I didn’t quite understand it at the time.
It was 2007. I was in Rwanda on a journalism exchange through Carleton University with a group of approximately 12 of my fellow journalism students. Based in Kigali, we were fanned out through various media outlets in the developing country to carry out a variety of tasks during the weeks but the weekends were largely our own.
A popular activity for any groups of visitors to the country was trekking up the mountains to get up close and personal – and a respectful distance – with a rare population of gorillas. They were excursions taken by our groups in shifts, groups often leaving every week or two.
One day, around the midpoint of my internship, we saw off a group of three or four as they set off for the well-worn path up the mountain.
As each trip produced different results we encouraged everyone to take as many pictures as they could.
Most did, except for one of my female contemporaries.
She came back with just one or two shots in her camera.
Most of us were aghast and peppered her with questions. Although I can’t remember the full barrage of questions she faced, they can perhaps be best summed up in a double-barrelled shot: “This was a once in a lifetime opportunity? Are you crazy?”
“I wanted to experience it,” she said calmly. “I didn’t want to just see it all through my camera.”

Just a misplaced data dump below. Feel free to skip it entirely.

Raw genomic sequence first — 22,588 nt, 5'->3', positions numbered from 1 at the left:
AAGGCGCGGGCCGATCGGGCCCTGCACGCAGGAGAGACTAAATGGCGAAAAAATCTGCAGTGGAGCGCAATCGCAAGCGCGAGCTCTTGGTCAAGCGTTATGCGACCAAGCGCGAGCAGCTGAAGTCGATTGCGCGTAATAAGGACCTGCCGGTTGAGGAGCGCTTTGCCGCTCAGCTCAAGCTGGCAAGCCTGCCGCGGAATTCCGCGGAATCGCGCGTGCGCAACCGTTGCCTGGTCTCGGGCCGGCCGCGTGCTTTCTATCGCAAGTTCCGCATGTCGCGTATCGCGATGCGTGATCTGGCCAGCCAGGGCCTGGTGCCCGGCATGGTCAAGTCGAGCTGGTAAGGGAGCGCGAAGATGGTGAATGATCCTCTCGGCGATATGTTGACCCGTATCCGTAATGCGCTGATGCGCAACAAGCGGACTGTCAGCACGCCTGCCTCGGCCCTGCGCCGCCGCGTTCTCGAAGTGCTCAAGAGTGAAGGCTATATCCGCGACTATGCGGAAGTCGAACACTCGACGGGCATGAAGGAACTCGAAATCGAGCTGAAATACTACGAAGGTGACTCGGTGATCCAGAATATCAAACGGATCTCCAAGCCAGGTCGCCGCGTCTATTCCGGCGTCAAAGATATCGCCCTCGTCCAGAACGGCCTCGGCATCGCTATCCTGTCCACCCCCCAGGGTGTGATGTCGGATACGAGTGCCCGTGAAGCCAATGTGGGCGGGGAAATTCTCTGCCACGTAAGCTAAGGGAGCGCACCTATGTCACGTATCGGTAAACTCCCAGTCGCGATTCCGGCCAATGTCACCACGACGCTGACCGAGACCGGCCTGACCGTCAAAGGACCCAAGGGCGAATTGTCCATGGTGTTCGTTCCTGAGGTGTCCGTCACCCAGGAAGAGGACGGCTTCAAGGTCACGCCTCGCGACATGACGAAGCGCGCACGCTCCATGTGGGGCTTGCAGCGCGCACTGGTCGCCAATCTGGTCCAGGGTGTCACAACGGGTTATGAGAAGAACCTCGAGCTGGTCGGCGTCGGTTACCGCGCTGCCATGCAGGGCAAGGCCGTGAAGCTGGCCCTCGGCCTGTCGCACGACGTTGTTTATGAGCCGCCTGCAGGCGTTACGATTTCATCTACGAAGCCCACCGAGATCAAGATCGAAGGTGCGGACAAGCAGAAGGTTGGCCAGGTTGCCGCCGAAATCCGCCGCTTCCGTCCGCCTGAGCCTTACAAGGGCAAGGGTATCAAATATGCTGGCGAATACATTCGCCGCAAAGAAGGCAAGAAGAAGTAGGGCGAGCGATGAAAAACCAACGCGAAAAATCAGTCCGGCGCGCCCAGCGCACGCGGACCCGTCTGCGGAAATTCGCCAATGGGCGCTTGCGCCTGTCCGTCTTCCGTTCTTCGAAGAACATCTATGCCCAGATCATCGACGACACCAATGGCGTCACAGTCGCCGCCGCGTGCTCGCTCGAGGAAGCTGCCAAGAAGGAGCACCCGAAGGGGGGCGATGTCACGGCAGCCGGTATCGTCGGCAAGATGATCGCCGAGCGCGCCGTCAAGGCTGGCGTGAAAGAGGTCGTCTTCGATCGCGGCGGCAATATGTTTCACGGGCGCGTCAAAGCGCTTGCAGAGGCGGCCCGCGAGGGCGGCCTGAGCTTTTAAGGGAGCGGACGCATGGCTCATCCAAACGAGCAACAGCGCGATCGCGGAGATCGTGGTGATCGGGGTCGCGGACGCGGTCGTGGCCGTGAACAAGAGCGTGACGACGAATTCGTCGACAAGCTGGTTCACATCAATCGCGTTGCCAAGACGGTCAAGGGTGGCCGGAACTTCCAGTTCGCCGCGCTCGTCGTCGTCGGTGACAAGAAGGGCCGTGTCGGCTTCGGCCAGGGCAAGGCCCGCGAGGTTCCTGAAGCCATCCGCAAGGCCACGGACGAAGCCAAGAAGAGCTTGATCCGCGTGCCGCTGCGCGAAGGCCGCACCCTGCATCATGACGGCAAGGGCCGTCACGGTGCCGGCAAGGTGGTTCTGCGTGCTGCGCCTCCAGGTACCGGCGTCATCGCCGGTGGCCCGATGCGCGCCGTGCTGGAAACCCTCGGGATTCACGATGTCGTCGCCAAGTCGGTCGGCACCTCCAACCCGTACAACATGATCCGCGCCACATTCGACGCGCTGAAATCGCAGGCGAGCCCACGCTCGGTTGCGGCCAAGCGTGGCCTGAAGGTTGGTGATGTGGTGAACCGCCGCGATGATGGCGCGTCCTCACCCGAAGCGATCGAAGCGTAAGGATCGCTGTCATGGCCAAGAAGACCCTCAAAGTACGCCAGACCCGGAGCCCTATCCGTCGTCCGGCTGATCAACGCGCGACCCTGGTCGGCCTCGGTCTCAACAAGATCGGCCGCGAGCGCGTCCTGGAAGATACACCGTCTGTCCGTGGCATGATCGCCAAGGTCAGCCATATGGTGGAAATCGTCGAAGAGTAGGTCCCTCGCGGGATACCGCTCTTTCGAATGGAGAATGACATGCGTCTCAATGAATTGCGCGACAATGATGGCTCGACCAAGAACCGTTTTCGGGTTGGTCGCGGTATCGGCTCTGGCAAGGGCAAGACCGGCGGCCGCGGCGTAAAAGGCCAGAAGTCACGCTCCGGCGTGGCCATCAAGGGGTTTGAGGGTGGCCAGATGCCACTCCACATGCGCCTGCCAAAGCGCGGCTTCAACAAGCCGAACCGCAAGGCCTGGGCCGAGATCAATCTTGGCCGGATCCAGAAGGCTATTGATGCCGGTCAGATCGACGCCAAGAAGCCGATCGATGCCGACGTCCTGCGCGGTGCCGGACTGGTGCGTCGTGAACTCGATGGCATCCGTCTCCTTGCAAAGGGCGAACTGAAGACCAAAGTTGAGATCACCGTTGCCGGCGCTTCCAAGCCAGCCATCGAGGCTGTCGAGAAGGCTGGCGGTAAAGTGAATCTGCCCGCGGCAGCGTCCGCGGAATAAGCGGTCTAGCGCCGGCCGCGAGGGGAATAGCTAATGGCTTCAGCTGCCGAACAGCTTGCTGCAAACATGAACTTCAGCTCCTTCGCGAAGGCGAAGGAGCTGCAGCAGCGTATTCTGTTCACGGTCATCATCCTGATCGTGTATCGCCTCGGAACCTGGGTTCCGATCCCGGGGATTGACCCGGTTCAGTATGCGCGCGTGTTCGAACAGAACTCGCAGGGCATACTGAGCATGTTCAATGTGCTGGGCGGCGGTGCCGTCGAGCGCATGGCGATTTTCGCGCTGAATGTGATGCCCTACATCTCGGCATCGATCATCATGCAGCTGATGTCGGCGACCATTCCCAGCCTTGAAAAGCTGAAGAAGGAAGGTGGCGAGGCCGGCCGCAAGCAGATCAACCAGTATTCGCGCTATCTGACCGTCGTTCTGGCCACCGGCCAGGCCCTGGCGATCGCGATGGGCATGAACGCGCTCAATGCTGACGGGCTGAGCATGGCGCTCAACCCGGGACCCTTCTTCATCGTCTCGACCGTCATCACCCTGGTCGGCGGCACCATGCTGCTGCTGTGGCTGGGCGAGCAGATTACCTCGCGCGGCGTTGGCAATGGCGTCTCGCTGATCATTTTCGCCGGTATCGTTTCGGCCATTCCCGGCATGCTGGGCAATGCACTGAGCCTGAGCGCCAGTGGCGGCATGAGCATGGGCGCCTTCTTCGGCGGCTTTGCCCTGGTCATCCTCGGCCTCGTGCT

Most of us brushed this off as nonsense, but I’m starting to think she was ahead of her time – well, ahead of our time.
The older I get, the closer I am coming around to her side, and this feeling has really come to a boil over the last few weeks.
There have been plenty of opportunities to drive this point home.
The Toronto International Film Festival was one such example which gave me pause.
Through the ticket system this year I was lucky enough to score tickets to some of the special premieres at which the stars, directors, writers, and some of the other cast and crew members would be in attendance. I was particularly excited to see individuals along the lines of Judi Dench, Helen Mirren and Donald Sutherland plug their latest flicks up on stage right before my very eyes.